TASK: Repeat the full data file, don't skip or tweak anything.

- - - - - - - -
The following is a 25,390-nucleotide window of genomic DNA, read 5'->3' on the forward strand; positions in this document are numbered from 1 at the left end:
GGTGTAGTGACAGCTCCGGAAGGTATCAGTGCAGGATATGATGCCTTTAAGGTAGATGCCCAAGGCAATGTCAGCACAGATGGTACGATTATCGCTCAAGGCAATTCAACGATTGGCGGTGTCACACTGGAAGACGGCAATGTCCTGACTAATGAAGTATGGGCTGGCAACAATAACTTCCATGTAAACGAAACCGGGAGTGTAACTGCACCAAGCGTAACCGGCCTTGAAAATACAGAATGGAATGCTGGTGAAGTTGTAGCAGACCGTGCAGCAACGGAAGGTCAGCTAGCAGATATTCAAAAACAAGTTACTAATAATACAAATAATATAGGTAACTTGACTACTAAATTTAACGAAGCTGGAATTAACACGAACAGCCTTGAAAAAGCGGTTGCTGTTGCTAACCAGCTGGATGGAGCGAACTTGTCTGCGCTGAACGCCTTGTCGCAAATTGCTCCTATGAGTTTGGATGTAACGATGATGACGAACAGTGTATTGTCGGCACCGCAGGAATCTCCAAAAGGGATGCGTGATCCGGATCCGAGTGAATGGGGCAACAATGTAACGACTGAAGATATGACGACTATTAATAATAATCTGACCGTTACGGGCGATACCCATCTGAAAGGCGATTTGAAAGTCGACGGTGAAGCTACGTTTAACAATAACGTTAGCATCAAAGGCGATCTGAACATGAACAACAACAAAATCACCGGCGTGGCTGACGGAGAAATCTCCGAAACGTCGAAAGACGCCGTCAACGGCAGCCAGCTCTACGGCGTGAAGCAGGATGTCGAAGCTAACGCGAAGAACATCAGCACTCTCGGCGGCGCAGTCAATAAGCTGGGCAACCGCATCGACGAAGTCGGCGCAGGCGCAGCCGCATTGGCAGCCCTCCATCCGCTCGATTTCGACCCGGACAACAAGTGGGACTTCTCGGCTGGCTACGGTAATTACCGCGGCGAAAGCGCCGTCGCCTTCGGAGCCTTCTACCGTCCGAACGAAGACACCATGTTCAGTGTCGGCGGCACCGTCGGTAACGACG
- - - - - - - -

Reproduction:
The following is a 25,390-nucleotide window of genomic DNA, read 5'->3' on the forward strand; positions in this document are numbered from 1 at the left end:
GGTGTAGTGACAGCTCCGGAAGGTATCAGTGCAGGATATGATGCCTTTAAGGTAGATGCCCAAGGCAATGTCAGCACAGATGGTACGATTATCGCTCAAGGCAATTCAACGATTGGCGGTGTCACACTGGAAGACGGCAATGTCCTGACTAATGAAGTATGGGCTGGCAACAATAACTTCCATGTAAACGAAACCGGGAGTGTAACTGCACCAAGCGTAACCGGCCTTGAAAATACAGAATGGAATGCTGGTGAAGTTGTAGCAGACCGTGCAGCAACGGAAGGTCAGCTAGCAGATATTCAAAAACAAGTTACTAATAATACAAATAATATAGGTAACTTGACTACTAAATTTAACGAAGCTGGAATTAACACGAACAGCCTTGAAAAAGCGGTTGCTGTTGCTAACCAGCTGGATGGAGCGAACTTGTCTGCGCTGAACGCCTTGTCGCAAATTGCTCCTATGAGTTTGGATGTAACGATGATGACGAACAGTGTATTGTCGGCACCGCAGGAATCTCCAAAAGGGATGCGTGATCCGGATCCGAGTGAATGGGGCAACAATGTAACGACTGAAGATATGACGACTATTAATAATAATCTGACCGTTACGGGCGATACCCATCTGAAAGGCGATTTGAAAGTCGACGGTGAAGCTACGTTTAACAATAACGTTAGCATCAAAGGCGATCTGAACATGAACAACAACAAAATCACCGGCGTGGCTGACGGAGAAATCTCCGAAACGTCGAAAGACGCCGTCAACGGCAGCCAGCTCTACGGCGTGAAGCAGGATGTCGAAGCTAACGCGAAGAACATCAGCACTCTCGGCGGCGCAGTCAATAAGCTGGGCAACCGCATCGACGAAGTCGGCGCAGGCGCAGCCGCATTGGCAGCCCTCCATCCGCTCGATTTCGACCCGGACAACAAGTGGGACTTCTCGGCTGGCTACGGTAATTACCGCGGCGAAAGCGCCGTCGCCTTCGGAGCCTTCTACCGTCCGAACGAAGACACCATGTTCAGTGTCGGCGGCACCGTCGGTAACGACG